Gov't Must Pay Legal Fees In Court Battle Over 'Secret' Drone Docs Gov't Couldn't Stop Talking About
from the putting-its-money-where-its-nonstop-mouth-is dept
The government will be paying its opponent’s legal fees after needlessly drawing out FOIA litigation, the Ninth Circuit Appeals Court has decided [PDF]. The First Amendment Coalition sued the Department of Justice after it refused to produce documents discussing the legal rationale for extrajudicial drone strikes targeting American citizens.
The legal memo FAC sought was the same legal memo the ACLU and New York Times sued the DOJ for refusing to release. (Or so the FAC thought. But its litigation — along with the ACLU/NYT litigation — made it clear the government was holding on to more than one legal memo.) In the NYT/ACLU case, the Second Circuit Court told the DOJ to cough up its justification for killing Anwar al-Awlaki, pointing to several public comments made about the drone strike by prominent US government officials. The court wasn’t interested in the DOJ’s arguments something publicly discussed frequently would be too “sensitive” to put in the hands of the ACLU and New York Times.
The DOJ made the same arguments in this case, but the Second Circuit decision undoes its attempt to fend off FAC’s legal fees claims. Factoring into the Ninth’s conclusions is the leak of a white paper by the US government providing its legal analysis of extrajudicial drone strikes. This was then followed by an official release of the same white paper.
This leak — and the court-ordered release of the DOJ’s legal memo to the ACLU and New York Times — prompted the FAC to ask the district court to vacate its decision in favor of the DOJ’s secrecy and award it legal fees, since it was seeking the same document. This motion was filed nearly three years ago, just to give you some idea how long the DOJ has dragged out a losing legal battle.
The Appeals Court notes the documents might not have been released by the government if it hadn’t been for its entanglement in multiple FOIA lawsuits. As the court points out, the fact that the government voluntarily handed the documents to the FAC after the drone strike white paper’s official release doesn’t absolve it of racking up FAC’s legal fees for no apparent reason.
FAC was met with abject resistance throughout the entire litigation until the OLC-CIA memo was produced roughly two and a half years after the lawsuit was initiated, and almost a year and seven months after the Government waived any secrecy or privilege with the official release of the White Paper.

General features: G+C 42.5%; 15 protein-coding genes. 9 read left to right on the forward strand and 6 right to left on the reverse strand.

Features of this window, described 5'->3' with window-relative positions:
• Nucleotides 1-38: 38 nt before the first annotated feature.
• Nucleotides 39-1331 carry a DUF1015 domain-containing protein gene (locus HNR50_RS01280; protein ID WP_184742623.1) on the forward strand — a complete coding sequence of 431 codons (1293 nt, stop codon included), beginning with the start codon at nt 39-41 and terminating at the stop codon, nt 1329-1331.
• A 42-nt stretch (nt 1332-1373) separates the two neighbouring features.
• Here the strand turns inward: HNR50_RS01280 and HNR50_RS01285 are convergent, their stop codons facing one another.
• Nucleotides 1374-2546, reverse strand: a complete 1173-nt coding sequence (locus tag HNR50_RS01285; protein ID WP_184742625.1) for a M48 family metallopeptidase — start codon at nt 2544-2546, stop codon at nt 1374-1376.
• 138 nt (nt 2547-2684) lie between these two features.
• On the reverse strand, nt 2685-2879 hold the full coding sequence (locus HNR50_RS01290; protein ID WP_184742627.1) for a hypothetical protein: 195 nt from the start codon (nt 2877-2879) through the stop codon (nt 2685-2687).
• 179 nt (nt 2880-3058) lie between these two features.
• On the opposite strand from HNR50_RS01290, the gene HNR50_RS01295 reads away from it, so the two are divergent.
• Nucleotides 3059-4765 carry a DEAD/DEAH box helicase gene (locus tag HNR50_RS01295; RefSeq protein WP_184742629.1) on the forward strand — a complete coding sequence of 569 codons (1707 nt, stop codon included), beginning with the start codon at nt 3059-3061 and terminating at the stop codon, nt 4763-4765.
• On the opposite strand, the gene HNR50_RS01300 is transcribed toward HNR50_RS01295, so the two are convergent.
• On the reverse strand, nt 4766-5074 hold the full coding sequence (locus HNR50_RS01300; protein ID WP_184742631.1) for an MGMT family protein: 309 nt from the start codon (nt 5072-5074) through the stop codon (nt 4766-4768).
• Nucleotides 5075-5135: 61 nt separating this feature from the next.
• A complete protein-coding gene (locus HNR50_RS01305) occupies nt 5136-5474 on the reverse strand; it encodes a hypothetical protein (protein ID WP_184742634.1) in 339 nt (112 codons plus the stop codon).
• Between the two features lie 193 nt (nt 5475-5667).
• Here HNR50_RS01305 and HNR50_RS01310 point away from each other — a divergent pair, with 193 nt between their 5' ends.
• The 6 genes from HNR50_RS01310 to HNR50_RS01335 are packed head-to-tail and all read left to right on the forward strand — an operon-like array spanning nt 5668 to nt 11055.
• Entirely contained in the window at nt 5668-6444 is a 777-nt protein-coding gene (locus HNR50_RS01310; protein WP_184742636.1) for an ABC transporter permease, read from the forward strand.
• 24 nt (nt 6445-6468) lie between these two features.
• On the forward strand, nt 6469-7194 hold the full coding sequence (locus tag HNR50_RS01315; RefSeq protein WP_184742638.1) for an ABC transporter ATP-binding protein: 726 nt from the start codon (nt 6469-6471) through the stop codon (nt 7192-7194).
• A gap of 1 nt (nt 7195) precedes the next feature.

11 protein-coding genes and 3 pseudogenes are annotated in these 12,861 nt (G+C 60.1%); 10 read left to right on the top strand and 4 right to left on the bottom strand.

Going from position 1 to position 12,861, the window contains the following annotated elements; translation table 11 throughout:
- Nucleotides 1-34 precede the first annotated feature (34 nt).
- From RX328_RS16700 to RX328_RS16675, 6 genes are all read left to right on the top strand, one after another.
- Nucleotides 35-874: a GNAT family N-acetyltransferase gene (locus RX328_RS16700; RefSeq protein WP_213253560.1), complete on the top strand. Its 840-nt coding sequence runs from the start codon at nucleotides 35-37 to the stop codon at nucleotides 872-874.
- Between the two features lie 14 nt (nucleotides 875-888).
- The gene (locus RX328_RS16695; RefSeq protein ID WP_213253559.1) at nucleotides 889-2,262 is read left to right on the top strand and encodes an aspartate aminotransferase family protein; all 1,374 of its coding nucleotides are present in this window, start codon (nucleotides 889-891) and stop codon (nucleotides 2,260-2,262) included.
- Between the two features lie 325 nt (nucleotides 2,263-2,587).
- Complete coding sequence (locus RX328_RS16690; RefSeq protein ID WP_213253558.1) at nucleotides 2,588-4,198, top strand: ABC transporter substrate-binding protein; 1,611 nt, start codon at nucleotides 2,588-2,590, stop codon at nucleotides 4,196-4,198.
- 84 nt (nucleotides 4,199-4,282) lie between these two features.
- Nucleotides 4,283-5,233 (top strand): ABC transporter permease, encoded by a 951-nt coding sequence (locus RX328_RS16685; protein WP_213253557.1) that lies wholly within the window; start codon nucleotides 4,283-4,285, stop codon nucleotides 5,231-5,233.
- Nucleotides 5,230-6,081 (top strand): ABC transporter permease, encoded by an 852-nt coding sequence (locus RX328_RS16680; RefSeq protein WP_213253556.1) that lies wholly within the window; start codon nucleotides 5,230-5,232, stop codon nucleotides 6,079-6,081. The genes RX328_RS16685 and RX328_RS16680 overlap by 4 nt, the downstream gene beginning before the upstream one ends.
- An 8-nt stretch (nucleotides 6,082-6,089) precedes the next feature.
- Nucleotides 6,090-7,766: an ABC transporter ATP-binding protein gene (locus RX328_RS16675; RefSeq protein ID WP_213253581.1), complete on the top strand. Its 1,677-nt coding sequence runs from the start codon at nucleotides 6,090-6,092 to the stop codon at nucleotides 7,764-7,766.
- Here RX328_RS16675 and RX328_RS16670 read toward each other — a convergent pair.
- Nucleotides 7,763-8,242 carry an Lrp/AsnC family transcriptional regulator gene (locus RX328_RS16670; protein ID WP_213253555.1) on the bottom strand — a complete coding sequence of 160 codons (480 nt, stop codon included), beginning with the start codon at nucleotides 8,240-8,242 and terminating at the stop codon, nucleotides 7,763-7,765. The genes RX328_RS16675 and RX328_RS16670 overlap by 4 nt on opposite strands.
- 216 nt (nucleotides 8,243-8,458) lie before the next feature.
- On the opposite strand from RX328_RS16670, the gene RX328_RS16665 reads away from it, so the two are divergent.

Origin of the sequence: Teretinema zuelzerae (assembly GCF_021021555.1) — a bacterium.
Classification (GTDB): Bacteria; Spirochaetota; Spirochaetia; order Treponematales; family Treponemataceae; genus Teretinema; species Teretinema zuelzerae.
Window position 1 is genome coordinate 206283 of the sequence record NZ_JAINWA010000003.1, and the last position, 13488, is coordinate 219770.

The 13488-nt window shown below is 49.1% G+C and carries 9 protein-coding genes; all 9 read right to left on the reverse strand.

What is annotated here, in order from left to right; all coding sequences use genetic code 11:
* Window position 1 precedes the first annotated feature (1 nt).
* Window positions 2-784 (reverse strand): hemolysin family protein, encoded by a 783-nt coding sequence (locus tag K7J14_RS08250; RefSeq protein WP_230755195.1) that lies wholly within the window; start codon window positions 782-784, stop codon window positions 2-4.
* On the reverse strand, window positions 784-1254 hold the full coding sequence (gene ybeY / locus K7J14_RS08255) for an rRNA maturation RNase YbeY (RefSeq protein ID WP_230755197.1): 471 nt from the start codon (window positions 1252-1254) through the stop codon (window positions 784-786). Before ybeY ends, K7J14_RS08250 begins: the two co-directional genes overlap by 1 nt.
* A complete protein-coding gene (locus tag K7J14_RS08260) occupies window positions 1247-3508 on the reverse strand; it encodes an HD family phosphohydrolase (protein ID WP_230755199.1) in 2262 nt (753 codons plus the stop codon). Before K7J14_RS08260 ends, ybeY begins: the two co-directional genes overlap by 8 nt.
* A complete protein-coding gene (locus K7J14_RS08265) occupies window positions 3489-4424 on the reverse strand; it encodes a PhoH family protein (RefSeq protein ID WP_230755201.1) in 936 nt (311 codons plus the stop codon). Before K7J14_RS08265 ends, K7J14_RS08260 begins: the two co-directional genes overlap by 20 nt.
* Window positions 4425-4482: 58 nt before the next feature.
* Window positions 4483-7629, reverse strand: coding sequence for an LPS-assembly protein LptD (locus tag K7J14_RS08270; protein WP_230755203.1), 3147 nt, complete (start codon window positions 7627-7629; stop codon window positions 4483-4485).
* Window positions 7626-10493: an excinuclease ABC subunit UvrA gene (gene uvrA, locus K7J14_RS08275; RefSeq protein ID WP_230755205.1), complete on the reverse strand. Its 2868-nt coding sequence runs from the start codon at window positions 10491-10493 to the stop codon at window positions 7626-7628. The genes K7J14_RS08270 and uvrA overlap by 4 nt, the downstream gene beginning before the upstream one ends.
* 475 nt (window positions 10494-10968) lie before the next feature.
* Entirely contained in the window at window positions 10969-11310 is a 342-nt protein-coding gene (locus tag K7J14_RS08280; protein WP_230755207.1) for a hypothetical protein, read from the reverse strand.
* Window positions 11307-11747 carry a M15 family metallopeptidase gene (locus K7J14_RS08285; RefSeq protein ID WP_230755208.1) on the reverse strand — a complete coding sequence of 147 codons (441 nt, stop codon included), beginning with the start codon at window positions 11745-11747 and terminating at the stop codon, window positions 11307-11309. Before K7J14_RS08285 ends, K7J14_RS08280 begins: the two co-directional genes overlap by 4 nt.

Additionally, FAC’s litigation is possibly the only reason the public’s now aware there are multiple legal memos justifying extrajudicial killings of American citizens.
There is no question that the Second Circuit’s decision in the SDNY litigation was an impetus for FAC to continue its litigation. But what actually triggered the release of the OLC-CIA memo was that FAC sought to vacate the district court’s grant of summary judgment. It was the appellant’s “dogged determination,” therefore, that led the district court to “direct” the parties to discuss whether the litigation was moot, and which resulted in the Government’s decision—as acknowledged by the lower court—to “voluntarily disclose the CIA memorandum to [FAC].” Because of FAC’s efforts, the public then learned that the OLC-DOD memo was not the first memo addressing the justification for the drone attack, nor was it identical to the prior OLC-CIA memo. Plaintiff’s litigation, therefore, “triggered the release of additional or key documents.”
Summing it up, the Ninth Circuit Appeals Court has harsh words for both the DOJ and the lower court.
There is no reason why the district court failed to recognize, as the Second Circuit did, that the official release of the White Paper—coupled with all the prior public statements of high-ranking Government officials— constituted a waiver of any secrecy and privilege that the Government had asserted. The district court, therefore, erred in granting summary judgment and dismissing the complaint. But for this error, the district court litigation would have ended earlier. Thus, FAC had to endure unnecessarily protracted litigation. It is counterintuitive to punish FAC for expending additional legal fees to pursue the litigation, when it would have sooner been entitled to the release of both memoranda—and the right to recoup its counsel fees—if not for the district court’s error.
The lawsuit now goes back to the lower court to determine how much the government will be paying FAC for the DOJ’s protracted refusal to even acknowledge the existence of drone strike memos government officials couldn’t stop talking about.